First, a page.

I don't care which side was just or had God on their side. These were our darkest days in our country's history and when you get to the bottom of it all, it was Americans fighting and killing fellow Americans. I love this movie, I love the acting, I love the cinematography, I even love the music. It makes itself a reminder that instead of holding grudges for what has happened in the past. We must come together as a nation and weep and give thanks for their sacrifice, they fought and died, so that we may never have to in the future. I ignore the critics who poorly discredited this film, they simply don't understand how those years of fighting over 150 years back, changed our nation forever. At least watch this film once in your lifetime, because it is story that every American must take to heart. It is the very words that came from Lincoln's Gettysburg Address that reminds us that this was a war to make the United States truly 'the land of the FREE', and we must make it our sacred duty as an American to never forget the bloodshed and the cost that was made. This movie is not trying to be biased, it is simply trying to take you back to the years of 1861-1863 and show you what has happened in order to make our nation more stronger and united. It stopped us from calling ourselves; "Georgians, New Yorkers, Virginians, and Pennsylvanians", it made us forever identify as "American", nothing more.
79 people found this helpful
CompuForensicsReviewed in the United States on November 6, 2017
5.0 out of 5 stars
While Not Politically Correct, It Is Undoubtedly Historically Correct - Well Acted & Protrayed - Worth Watching Several Times
Verified purchase
Hollywood seldom gets it right. This movie is an exception. My late 60s University of Maryland BA was in US history, mostly before 1865. Unlike the politically correct versions of history coming out of Hollywood in recent decades, this movie gives the viewer a historically correct view of two southern generals, their staff and opponents. Contrary to recent histories, both Lee and Jackson opposed slavery, but loved their states. As someone who lived most of his life in the north, the historically accurate depiction of the two generals was refreshing. When I studied history in the 60s at a very politically liberal university, I was fortunate to have professors who required me to research sources written by participants during the period reported on.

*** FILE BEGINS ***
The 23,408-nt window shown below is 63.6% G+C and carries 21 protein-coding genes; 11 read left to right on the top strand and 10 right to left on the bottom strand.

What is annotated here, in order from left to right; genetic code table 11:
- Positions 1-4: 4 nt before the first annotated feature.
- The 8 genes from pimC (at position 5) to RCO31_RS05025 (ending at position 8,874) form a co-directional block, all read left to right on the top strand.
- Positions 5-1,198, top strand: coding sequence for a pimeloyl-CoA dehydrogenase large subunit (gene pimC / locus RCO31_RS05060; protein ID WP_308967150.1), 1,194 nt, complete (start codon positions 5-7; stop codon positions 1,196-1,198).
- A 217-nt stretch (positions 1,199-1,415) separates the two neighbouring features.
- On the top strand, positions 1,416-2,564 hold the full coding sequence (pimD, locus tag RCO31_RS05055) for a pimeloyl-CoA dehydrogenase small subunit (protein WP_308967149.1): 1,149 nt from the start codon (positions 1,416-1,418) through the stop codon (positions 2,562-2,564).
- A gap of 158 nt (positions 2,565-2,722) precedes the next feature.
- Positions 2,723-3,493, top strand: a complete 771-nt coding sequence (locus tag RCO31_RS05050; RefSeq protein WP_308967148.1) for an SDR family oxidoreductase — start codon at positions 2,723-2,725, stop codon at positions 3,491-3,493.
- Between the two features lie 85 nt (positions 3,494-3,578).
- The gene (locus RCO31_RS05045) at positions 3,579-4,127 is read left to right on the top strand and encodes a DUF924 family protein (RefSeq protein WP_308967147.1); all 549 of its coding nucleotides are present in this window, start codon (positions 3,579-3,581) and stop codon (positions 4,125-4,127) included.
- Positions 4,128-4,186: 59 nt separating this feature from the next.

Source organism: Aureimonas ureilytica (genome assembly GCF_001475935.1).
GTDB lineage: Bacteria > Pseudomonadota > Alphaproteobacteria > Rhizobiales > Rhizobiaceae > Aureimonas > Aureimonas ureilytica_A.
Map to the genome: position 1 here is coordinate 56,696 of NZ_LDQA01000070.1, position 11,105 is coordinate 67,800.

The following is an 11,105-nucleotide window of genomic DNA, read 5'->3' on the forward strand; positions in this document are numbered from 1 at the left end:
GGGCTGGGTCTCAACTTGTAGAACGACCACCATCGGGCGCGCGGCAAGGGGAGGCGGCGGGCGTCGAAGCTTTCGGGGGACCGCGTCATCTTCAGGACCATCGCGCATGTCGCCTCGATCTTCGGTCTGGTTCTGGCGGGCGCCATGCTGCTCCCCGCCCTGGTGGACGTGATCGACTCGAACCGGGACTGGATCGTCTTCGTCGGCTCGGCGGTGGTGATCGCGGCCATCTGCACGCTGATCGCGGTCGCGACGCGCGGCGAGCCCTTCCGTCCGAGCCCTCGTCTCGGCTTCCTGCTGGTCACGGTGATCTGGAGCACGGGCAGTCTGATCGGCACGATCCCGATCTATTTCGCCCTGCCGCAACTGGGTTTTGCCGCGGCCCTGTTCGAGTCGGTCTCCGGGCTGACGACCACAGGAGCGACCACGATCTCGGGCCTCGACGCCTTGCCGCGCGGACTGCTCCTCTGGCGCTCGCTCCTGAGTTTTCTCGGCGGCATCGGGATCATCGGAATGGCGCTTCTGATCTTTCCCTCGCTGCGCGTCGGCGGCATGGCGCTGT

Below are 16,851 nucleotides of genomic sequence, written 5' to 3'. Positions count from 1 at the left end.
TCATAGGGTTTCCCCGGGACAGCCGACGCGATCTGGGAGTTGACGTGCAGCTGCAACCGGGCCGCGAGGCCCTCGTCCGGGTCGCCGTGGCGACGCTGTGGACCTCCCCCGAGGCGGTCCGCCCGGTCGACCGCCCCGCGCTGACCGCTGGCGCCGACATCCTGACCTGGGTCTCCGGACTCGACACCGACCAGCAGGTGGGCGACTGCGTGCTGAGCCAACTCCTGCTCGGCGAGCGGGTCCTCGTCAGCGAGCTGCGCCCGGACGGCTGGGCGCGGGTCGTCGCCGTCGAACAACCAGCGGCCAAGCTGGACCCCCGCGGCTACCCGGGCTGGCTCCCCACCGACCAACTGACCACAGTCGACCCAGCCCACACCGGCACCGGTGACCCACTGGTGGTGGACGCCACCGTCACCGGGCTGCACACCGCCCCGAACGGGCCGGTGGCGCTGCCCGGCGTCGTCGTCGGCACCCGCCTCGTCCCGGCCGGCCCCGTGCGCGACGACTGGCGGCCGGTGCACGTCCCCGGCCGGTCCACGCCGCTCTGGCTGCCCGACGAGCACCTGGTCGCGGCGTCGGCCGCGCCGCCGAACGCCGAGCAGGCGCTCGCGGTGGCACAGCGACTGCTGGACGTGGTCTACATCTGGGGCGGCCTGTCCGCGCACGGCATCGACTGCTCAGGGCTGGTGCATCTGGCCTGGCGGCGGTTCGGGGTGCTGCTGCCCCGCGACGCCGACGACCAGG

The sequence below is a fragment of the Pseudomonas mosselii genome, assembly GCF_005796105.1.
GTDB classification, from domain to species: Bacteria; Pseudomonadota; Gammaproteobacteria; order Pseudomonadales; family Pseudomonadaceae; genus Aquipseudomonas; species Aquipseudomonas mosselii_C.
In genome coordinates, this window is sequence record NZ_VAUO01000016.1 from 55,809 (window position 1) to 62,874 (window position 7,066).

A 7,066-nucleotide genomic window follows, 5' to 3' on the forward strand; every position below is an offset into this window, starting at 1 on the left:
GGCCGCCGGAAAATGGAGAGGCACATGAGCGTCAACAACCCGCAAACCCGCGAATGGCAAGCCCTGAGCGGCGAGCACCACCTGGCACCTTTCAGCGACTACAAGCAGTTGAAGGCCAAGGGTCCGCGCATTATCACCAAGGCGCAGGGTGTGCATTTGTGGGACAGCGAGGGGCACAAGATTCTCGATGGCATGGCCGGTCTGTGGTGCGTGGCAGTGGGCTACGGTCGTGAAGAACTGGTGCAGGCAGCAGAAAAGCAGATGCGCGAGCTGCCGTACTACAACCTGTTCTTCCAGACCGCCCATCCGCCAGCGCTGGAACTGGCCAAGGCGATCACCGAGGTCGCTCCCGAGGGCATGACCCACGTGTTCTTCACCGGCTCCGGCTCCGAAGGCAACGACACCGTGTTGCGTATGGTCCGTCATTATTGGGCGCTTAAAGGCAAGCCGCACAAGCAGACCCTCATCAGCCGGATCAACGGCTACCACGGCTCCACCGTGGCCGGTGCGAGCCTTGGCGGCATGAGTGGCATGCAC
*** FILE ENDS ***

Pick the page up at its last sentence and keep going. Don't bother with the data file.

The film is also well acted. The depiction of Thomas Jackson, arguably the greatest tactician of the war, was particularly well done.
106 people found this helpful
Roy WestReviewed in the United States on January 7, 2020
5.0 out of 5 stars
Not the usual Yankee narrative on the War for Southern Independence
Verified purchase
This is a refreshing look at the War for Southern Independence and a well-done study of the moral character of the two greatest Generals that were fielded by the Confederate States of America. I have always known about the high moral ground occupied by General Robert E. Lee as well as by Thomas Jonathon "Stonewall" Jackson.

That old maxim about the victors being accorded the right to write history any old way they like--true or not--has certainly proven true with the War for Southern Independence. The list of bald-faced lies and exaggerations would fill a book. There are many outright lies told about the Confederate nation by Northerners anxious to bury their seemingly endless list of war crimes by claiming that the South committed heinous war crimes. This is a lie. The Southern Prisoner of War camp at Andersonville has been called a Confederate war crime. This, too, is a lie and I will state the reasons why.

It is true that the prisoners were starving but so were all the civilians of both the white and the black race that inhabited the region around Andersonville because the Northern army had a stranglehold on the area and was starving everybody out. When the CSA government told the North that they wanted a POW swap with them because there was no longer any food for the Union soldiers Lincoln refused to do it, thus callously and illogically sealing their fate.

But what earned the The Union--a 5-star position in the book of war criminals is this dirty little secret: Camp Douglas, Chicago. This Union Army camp for Confederate POWs of all races has only recently appeared on the radar for Americans who are interested in the truth and carrying out the justice of making this hateful "landmark" known to one and all. It got no press whatsoever since the war ended. Camp Douglas was a very special camp: it was a torture center and a death by intentional starvation camp (and this in Illinois, which was flush with food of all kinds!). Both White and Black (yes, Blacks did join the Confederate Army but they were not required to do so-- as they were forced to do in the North) were tortured to death, the ones that survived this were given no food until they died of starvation.